Likud MK Regev: Police must allow Jews to visit Temple Mount on Hanukka

“Just because some Muslims throw stones when Jews go up to the Temple Mount is not a reason to prevent them from going."

November 26, 2013 02:28
2 minute read.
Police patrol near the Temple Mount

Police patrol near the Temple Mount 370. (photo credit: REUTERS)


Dear Reader,
As you can imagine, more people are reading The Jerusalem Post than ever before. Nevertheless, traditional business models are no longer sustainable and high-quality publications, like ours, are being forced to look for new ways to keep going. Unlike many other news organizations, we have not put up a paywall. We want to keep our journalism open and accessible and be able to keep providing you with news and analysis from the frontlines of Israel, the Middle East and the Jewish World.

As one of our loyal readers, we ask you to be our partner.

For $5 a month you will receive access to the following:

  • A user experience almost completely free of ads
  • Access to our Premium Section
  • Content from the award-winning Jerusalem Report and our monthly magazine to learn Hebrew - Ivrit
  • A brand new ePaper featuring the daily newspaper as it appears in print in Israel

Help us grow and continue telling Israel’s story to the world.

Thank you,

Ronit Hasin-Hochman, CEO, Jerusalem Post Group
Yaakov Katz, Editor-in-Chief


MK Miri Regev, chairwoman of the Knesset Interior Committee, instructed police on Monday to ensure that Jewish visitors to the Temple Mount will be able to go up to the site unimpeded by police or Arab demonstrators.

“Just because some Muslims throw stones when Jews go up to the Temple Mount is not a reason to prevent them from going, as happened over Succot,” Regev told police Ch.-Supt. Avi Biton during the committee hearing.

“Police must allow Jews to go up to the site on Hanukka,” she continued. “Special arrangements are made for Muslim prayer there during Ramadan and similar arrangements must be made for Jewish visits on Jewish holidays.”

Jewish groups and activists who regularly visit the Temple Mount frequently complain that the police do not treat them appropriately and hamper their wishes to go up to the site, especially on Jewish festivals.

“For me, the festival of Hanukka represents the time that Jews stood up for their freedom and equality,” said Rabbi Yehuda Glick, a spokesman and activist for the Joint Association of Temple Organizations group. “We don’t want to harm or disturb anyone, but simply wish to pray at Judaism’s holiest site, while the police are hostile to, and continue to humiliate, Jewish visitors.”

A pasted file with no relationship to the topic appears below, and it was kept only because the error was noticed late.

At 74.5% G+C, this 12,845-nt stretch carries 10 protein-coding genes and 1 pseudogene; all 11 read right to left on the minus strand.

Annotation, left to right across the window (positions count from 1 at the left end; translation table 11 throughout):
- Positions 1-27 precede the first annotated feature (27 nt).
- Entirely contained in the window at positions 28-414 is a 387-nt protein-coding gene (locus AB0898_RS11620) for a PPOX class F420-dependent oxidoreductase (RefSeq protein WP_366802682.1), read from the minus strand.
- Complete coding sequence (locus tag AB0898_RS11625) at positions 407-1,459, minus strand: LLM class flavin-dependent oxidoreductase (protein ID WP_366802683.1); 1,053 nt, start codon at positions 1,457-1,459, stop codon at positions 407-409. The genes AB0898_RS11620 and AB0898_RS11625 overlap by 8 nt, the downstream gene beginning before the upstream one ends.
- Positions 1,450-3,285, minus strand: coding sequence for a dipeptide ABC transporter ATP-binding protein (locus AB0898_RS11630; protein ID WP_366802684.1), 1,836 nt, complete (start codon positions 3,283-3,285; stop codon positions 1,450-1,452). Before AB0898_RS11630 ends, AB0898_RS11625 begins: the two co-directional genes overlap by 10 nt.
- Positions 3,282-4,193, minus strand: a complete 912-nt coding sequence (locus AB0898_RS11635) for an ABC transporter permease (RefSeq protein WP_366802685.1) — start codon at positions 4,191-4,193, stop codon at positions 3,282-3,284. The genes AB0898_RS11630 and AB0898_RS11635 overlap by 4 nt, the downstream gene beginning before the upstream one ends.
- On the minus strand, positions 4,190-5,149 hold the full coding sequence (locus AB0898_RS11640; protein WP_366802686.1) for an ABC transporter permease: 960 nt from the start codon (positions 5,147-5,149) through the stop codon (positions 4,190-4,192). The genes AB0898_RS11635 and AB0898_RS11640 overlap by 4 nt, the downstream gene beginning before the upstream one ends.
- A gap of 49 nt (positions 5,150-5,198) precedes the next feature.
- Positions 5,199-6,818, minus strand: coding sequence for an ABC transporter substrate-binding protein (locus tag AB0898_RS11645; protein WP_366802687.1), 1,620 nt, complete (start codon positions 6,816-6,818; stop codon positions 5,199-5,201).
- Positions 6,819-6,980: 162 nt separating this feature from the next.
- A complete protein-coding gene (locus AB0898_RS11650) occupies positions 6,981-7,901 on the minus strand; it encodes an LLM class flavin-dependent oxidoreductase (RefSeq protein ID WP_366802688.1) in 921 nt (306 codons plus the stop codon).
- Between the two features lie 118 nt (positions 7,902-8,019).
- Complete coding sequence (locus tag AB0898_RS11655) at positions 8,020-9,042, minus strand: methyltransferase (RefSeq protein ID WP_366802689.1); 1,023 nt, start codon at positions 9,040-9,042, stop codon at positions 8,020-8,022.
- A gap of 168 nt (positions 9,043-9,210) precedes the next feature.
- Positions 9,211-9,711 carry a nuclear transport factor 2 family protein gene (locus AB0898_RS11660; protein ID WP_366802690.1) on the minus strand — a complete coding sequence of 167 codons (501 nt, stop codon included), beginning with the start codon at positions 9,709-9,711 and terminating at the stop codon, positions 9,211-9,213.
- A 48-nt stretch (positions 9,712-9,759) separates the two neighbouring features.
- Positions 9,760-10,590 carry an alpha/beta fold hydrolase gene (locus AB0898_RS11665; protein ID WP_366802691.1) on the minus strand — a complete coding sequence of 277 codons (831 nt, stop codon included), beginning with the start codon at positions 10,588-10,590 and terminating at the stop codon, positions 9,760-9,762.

Likud MK Moshe Feiglin, who has been active on the issue for many years, said activists should not direct complaints at police, since they only carry out the government’s wishes. Feiglin, who was personally banned by Prime Minister Binyamin Netanyahu from visiting the Temple Mount, said the problem is one of government policy, not police actions.

Bayit Yehudi MK Zvulun Kalfa also spoke at the hearing, describing the situation as one of “national importance,” and saying it was “unbelievable that Jewish people cannot get access to their holiest place.”

Previous hearings on the issue in the Knesset Interior Committee have led to fierce and vitriolic shouting matches between right-wing MKs and Arab lawmakers. Although the tone was relatively calm on Monday, tempers still flared on occasion.

MK Masud Gnaim of the UAL-Ta’al party said Israel has no sovereign rights to the Temple Mount since it is “occupied territory,” and the entire compound is part of al- Aksa Mosque.

“This place is holy to hundreds of millions of Muslims and not Jews,” Gnaim said. He also argued that Muslim prayer rights were similarly infringed, since the Western Wall area is holy for holy Muslims and claimed they are prevented from praying there.

In response, Regev said there was no hindrance to Muslims praying at the Western Wall.

Related Content

August 31, 2014
Rioting resumes throughout east Jerusalem Saturday night


Cookie Settings